Fetching Tomatoes

Slices of green tomatoes dredged in cornmeal and fried in bacon grease. They are slightly tart and incredibly addictive. I believe I could eat two or three pounds by myself; of course, I would later pay the price for such gluttony with abdominal pain. But it would be worth it. Alas, I will not eat two or three pounds by myself. I will eat a fraction of that volume. I will share, because that is what one does. One shares one’s bounty. It is the right thing to do.

At the moment, there are no green tomatoes in the house. Before long, though, I will drive to the Ponce de Leon Center parking lot and will retrieve the two pounds I paid for yesterday. I had planned on buying green bell peppers, purple bell peppers, bok choi, and Napa cabbage, as well, but Ouachita Hills Farm, the supplier, was sold out. So, I have to be satisfied with green tomatoes. And I will be satisfied. More or less. I will want more than I eat, but I will appreciate what I have.

Except for my passion for meat, fish, eggs, and dairy products, I think I could be a vegan. I’m certain I could be a vegetarian…except for, as I mentioned, my passion for animal-based products. I have mixed feelings about eating animal products. On the one hand, killing animals for food is unnecessary. On the other, I think it is natural, much like it is natural for other animal predators to stalk and kill their prey.

You’ll notice I said “other animal predators,” thereby suggesting (rather strongly) that humans are predators, too. Indeed we are. We are predatory by nature. Our predation is not limited to killing and eating other animals, either. We prey upon other humans. Not for food, but to feed our ego, our innate greed, our desire for superiority, and our lust for power. I suggested our predation on humans is not for food. That may be true as a generalization, but it is not a universal truth. If one believes Wikipedia, humans are among a rather large throng of cannibals. I quote:

“Cannibalism is a common ecological interaction in the animal kingdom and has been recorded in more than 1,500 species. Human cannibalism is well documented, both in ancient and in recent times.”

Human cannibalism stuns us. When we hear of it, we tell stories and write books about it, documenting our dismay over behaviors we find both repulsive and, in an odd and macabre way, attractive. Think of the whaleship Essex, whose crew members resorted to cannibalism after the ship was sunk after being attacked by a sperm whale. The experience inspired Herman Melville to write Moby Dick. How many books and films and campfire tales have been spun as a result of the Donner Party‘s  tragic westward migration? And the 1972 tragedy of Flight 571 of the Uruguayan Air Force that crashed in the Andes; the dwindling number of survivors resorted to eating the bodies of the dead in order to survive. One of the first books to be written about the tragedy, Vivir O Morir, was published the following year.

Humans’ relationship with food is one of both necessity and gluttony. We both tolerate and treasure the act of eating. Food is merely fuel, but it can take on an almost spiritual aura. What other fuel can do that? Gasoline? Kerosene? Coal? Electricity? No, food is alone in its unique ability to both feed us and fuel our frenzied admiration. An admiration like the one I have for fried green tomatoes.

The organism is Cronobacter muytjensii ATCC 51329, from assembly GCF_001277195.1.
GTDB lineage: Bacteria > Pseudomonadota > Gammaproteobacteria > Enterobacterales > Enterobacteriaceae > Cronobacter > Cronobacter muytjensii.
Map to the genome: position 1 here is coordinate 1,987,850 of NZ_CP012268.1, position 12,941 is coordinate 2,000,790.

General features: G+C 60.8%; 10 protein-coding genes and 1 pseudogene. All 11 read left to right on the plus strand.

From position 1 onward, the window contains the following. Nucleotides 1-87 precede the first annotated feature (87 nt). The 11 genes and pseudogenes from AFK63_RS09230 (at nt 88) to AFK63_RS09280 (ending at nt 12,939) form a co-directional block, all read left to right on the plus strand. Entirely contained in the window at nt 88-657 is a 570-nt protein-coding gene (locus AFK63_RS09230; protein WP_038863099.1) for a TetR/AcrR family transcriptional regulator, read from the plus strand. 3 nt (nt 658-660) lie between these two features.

But I won’t get away quite that easily; not after having stumbled across thoughts of cannibalism. I have a hard time imagining myself slaughtering a goat or a cow or a pig. The idea of butchering the animal once it has been killed is slightly easier to picture in my mind. Preparing and cooking the meat is quite easy to imagine. I could go back a step and imagine eating it raw, when given the right “cuts.” In fact, I’ve eaten plenty of raw beef and raw seafood. But would I, could I, eat human flesh? I suspect, in exceedingly trying circumstances, I could, especially if the other option was starvation. But would I be as concerned about how to prepare the flesh as I am when considering beef or pork or chicken? I rather doubt it. I would probably try to force my mind to be elsewhere while I stoked the fuel I needed to survive.

I wonder whether, after being forced to consume human flesh for the sake of survival, a person might develop a taste for it? How long would it take for a person to get over the initial revulsion and, ultimately, begin to look forward to it? Revolting idea, on the one hand, but a matter of extreme curiosity, on the other. I’m not prepared to find out, of course, but I might write a fictionalized account of a group of people who, stranded in an unreachable place over a period of years, gradually take up cannibalism as a celebration of the lives of dead members of their tribe. At some point, a member of the group takes the first slippery step down the steep slope by deciding not to wait until a member dies. Is it murder or simply preparation of a meal?

My mind wanders, of course, to character names. What can we make of it when the parents of a newborn decided to call their new son Protein? Do their other children, Harissa and Cinammon, suspect the folks are preparing for an elaborate meal that will be prepared at their children’s expense?

I think I’ll stick to veggies for now. And I’m cutting down on my consumption of meat. So cannibalism is off the table, so to speak. And it’s time for me to don daytime clothes so I can go fetch my precious green tomatoes. My, aren’t those tomatoes fetching? Yes, I believe they are fetching tomatoes. And I will be doing the same. Fetching tomatoes.

About John Swinburn

"Love not what you are but what you may become."― Miguel de Cervantes
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